Seminars, interviews & commentary    June 15, 2009  
Anti-terrorism laws and the Australian media

Reading University law academic Lawrence McNamara has spent the last two years researching the impact of anti-terrorism laws on the Australian media. While he finds “disquiet” and “nervousness” among journalists, it doesn’t quite amount to a “chilling” effect. More worrying is the very real issue of limited access to information ... more

Seminars, interviews & commentary    May 26, 2009  
SLAPP litigation in Australia

Media lawyer and consultant Bruce Donald reviews the current state of SLAPP litigation in Australia and finds that the problem remains serious – at least for those outside the mainstream media who criticise conduct in the public interest ... more

Seminars, interviews & commentary    May 7, 2009  
Press freedom - no right to behave badly

London-based media lawyer Stephen Collins reviews the recent High Court of Australia decision concerning the “media safe-harbour” and concludes that press freedom has not been dealt a body blow. Today Tonight’s journalism was “simple sloppiness” ... more

Seminars, interviews & commentary    April 27, 2009  
A welcome return to principle

University of Sydney media law academic Dr David Rolph welcomes the recent High Court decision on “business defamation” as a return to basic principle. Gacic is laid to rest at last ... more

Seminars, interviews & commentary    April 2, 2009  
Polden on Collins on Hanson

Sydney media lawyer Mark Polden takes issue with Stephen Collins over his analysis of the Pauline Hanson fake nude photos affair. He argues that the former fish ‘n chip shop owner and One Nation leader may well have grounds for a cause of action ... more

Seminars, interviews & commentary    April 1, 2009  
Defamation and media law, Fiji-style

NSW District Court Defamation List Judge Judith Gibson takes a look at two recent Fiji High Court media law decisions that saw press freedom under attack and the independence of the judiciary sorely challenged ... more

Seminars, interviews & commentary    March 26, 2009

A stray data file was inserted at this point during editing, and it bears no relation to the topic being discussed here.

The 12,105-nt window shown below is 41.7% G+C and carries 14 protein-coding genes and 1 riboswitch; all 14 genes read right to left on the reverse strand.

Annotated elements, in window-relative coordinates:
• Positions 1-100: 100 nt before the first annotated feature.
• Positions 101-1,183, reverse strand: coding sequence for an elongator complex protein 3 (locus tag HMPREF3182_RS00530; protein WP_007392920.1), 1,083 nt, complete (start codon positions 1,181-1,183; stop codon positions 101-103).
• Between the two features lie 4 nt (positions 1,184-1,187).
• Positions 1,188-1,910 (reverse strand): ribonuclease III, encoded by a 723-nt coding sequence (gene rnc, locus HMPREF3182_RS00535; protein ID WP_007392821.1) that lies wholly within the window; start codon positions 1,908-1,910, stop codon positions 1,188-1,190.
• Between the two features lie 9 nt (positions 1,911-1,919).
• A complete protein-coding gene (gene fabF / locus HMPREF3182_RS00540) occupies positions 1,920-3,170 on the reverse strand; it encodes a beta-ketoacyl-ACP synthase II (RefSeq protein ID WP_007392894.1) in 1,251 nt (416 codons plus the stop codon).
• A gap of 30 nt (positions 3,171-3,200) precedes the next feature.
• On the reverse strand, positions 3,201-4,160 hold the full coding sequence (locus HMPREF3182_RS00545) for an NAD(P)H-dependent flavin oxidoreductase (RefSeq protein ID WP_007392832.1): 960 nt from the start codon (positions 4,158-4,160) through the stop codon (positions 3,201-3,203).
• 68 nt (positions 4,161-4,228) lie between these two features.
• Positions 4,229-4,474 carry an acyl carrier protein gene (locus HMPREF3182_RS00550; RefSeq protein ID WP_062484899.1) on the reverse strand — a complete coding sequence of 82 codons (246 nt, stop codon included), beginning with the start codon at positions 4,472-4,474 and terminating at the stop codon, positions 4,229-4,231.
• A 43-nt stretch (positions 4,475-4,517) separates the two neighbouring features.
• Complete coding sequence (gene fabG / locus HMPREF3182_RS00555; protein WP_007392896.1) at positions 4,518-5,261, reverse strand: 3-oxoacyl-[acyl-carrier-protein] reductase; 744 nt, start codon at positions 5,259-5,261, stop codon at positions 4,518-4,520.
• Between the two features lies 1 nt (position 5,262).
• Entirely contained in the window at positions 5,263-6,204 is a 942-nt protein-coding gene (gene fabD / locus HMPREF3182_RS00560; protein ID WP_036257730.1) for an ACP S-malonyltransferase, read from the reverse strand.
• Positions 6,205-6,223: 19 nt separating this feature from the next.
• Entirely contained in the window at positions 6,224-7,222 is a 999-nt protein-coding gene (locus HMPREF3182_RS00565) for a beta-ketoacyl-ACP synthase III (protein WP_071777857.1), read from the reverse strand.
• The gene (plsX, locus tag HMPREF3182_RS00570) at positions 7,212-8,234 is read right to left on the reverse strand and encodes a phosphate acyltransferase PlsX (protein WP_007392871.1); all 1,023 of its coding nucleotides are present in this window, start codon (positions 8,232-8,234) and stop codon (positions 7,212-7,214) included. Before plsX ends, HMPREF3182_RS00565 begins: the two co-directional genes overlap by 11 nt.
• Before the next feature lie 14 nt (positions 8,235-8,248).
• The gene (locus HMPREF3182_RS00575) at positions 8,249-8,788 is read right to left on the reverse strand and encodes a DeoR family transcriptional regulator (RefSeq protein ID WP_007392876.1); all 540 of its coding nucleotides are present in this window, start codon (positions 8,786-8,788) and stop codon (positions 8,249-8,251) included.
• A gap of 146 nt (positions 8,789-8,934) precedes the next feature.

Pauline Hanson: Litigant without a cause

Now that the brouhaha over The Sunday Telegraph’s publication of fake nude photos of Pauline Hanson has all but abated, what can the “untamed and unashamed” redhead from Ipswich actually sue over? Stephen Collins looks at the possibilities and finds that Hanson may be a litigant without a cause ... more

Seminars, interviews & commentary    March 25, 2009  
Freedom of Speech conference - highlights and lowlights

A rich assortment of reptiles, lawyers, academics, policy makers, public servants and PR flacks assembled at the Sofitel Wentworth for the Freedom of Speech conference, hosted by Australia’s Right to Know. The Gazette was also there ... more

Seminars, interviews & commentary    March 6, 2009  
Whistleblower protections - narrow, unworkable and unhelpful

The Australian Press Council’s Policy Officer Inez Ryan reviews the recently released Whistleblower Protection Report and finds it offers virtually no protection at all for whistleblowers who go directly to the media. The proposed criteria are narrow, unworkable and unhelpful ... more

Seminars, interviews & commentary    February 16, 2009  
FOI law amendments - more rhetoric than reform

What is the Rudd government really doing with Australia’s FOI laws? Mark Polden reports that contrary to expectation and proclamation, the freedom to know is being severely limited by a whole new set of “exclusions” reminiscent of the Cold War 50s ... more

Seminars, interviews & commentary    February 12, 2009  
"Magic Alex" - an inference too far

Stephen Collins reports from London on how Justice Eady single-handedly resurrected “libel tourism” in the “Magic Alex” case by relying (in part) on the words of our own Justice Ian Callinan – to make an inference too far ... more

Seminars, interviews & commentary    January 29, 2009  
Cursing the ordinary

Why shouldn’t defamation jurors give their own personal views on meaning? And what part does “public opinion” currently play in a juror’s deliberations? From London, Stephen Collins traverses the uneven ground occupied by the “ordinary person” in the light of the recent and notorious Sachsgate affair ... more